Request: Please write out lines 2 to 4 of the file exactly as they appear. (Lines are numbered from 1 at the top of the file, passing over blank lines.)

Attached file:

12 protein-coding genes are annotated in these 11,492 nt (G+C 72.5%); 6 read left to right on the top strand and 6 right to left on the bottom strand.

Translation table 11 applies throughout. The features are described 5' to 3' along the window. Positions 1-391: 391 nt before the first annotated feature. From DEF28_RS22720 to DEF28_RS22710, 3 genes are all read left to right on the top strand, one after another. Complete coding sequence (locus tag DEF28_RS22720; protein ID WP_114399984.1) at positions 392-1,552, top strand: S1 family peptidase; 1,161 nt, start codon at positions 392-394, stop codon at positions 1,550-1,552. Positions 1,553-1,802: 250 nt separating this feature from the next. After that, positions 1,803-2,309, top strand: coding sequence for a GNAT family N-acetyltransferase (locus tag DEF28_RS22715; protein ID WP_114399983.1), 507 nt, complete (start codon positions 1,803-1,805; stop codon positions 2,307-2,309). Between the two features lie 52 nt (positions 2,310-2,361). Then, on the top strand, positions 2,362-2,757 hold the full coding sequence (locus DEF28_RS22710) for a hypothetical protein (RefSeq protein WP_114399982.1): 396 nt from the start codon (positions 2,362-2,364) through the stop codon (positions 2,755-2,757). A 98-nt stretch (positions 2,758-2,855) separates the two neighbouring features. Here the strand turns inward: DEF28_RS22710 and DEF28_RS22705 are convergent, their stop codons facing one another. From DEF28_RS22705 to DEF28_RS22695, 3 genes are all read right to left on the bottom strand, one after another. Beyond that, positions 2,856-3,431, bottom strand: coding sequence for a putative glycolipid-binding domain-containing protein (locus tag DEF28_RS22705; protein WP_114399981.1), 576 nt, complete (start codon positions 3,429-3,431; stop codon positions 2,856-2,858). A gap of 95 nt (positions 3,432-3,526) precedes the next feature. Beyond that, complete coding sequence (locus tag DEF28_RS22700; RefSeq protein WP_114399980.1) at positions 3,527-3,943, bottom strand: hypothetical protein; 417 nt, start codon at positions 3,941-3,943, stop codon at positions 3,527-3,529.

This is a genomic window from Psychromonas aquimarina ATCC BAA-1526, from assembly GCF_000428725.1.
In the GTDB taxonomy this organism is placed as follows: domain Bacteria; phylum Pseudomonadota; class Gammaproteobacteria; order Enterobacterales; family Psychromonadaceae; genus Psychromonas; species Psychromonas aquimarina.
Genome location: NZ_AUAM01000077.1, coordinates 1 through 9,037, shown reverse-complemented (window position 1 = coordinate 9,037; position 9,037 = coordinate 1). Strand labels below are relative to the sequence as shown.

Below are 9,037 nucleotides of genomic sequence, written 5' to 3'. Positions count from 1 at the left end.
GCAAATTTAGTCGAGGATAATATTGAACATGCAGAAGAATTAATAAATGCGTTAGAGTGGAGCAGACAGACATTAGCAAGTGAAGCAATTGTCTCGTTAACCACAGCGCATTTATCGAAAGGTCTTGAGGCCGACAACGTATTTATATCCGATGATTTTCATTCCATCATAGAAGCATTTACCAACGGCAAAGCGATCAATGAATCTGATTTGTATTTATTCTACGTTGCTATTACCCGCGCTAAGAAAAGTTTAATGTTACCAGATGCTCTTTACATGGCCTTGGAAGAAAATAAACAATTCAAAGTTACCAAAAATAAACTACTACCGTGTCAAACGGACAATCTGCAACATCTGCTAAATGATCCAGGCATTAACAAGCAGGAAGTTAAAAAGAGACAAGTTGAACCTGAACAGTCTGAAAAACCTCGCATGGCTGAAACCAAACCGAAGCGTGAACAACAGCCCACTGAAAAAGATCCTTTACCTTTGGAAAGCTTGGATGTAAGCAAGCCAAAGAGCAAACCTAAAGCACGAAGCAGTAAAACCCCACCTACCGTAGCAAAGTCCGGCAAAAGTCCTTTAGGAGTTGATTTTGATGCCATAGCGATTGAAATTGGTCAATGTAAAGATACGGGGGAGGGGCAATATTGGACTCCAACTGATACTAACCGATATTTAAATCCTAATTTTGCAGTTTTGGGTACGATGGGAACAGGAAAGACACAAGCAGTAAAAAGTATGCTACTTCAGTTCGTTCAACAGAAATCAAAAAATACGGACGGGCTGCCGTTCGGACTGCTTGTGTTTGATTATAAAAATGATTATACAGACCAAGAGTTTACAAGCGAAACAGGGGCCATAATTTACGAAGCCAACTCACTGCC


Translation table 11 applies throughout. The features are described 5' to 3' along the window. Positions 1-391: 391 nt before the first annotated feature. From DEF28_RS22720 to DEF28_RS22710, 3 genes are all read left to right on the top strand, one after another. Complete coding sequence (locus tag DEF28_RS22720; protein ID WP_114399984.1) at positions 392-1,552, top strand: S1 family peptidase; 1,161 nt, start codon at positions 392-394, stop codon at positions 1,550-1,552. Positions 1,553-1,802: 250 nt separating this feature from the next. After that, positions 1,803-2,309, top strand: coding sequence for a GNAT family N-acetyltransferase (locus tag DEF28_RS22715; protein ID WP_114399983.1), 507 nt, complete (start codon positions 1,803-1,805; stop codon positions 2,307-2,309). Between the two features lie 52 nt (positions 2,310-2,361). Then, on the top strand, positions 2,362-2,757 hold the full coding sequence (locus DEF28_RS22710) for a hypothetical protein (RefSeq protein WP_114399982.1): 396 nt from the start codon (positions 2,362-2,364) through the stop codon (positions 2,755-2,757). A 98-nt stretch (positions 2,758-2,855) separates the two neighbouring features. Here the strand turns inward: DEF28_RS22710 and DEF28_RS22705 are convergent, their stop codons facing one another. From DEF28_RS22705 to DEF28_RS22695, 3 genes are all read right to left on the bottom strand, one after another. Beyond that, positions 2,856-3,431, bottom strand: coding sequence for a putative glycolipid-binding domain-containing protein (locus tag DEF28_RS22705; protein WP_114399981.1), 576 nt, complete (start codon positions 3,429-3,431; stop codon positions 2,856-2,858). A gap of 95 nt (positions 3,432-3,526) precedes the next feature. Beyond that, complete coding sequence (locus tag DEF28_RS22700; RefSeq protein WP_114399980.1) at positions 3,527-3,943, bottom strand: hypothetical protein; 417 nt, start codon at positions 3,941-3,943, stop codon at positions 3,527-3,529.

This is a genomic window from Psychromonas aquimarina ATCC BAA-1526, from assembly GCF_000428725.1.
In the GTDB taxonomy this organism is placed as follows: domain Bacteria; phylum Pseudomonadota; class Gammaproteobacteria; order Enterobacterales; family Psychromonadaceae; genus Psychromonas; species Psychromonas aquimarina.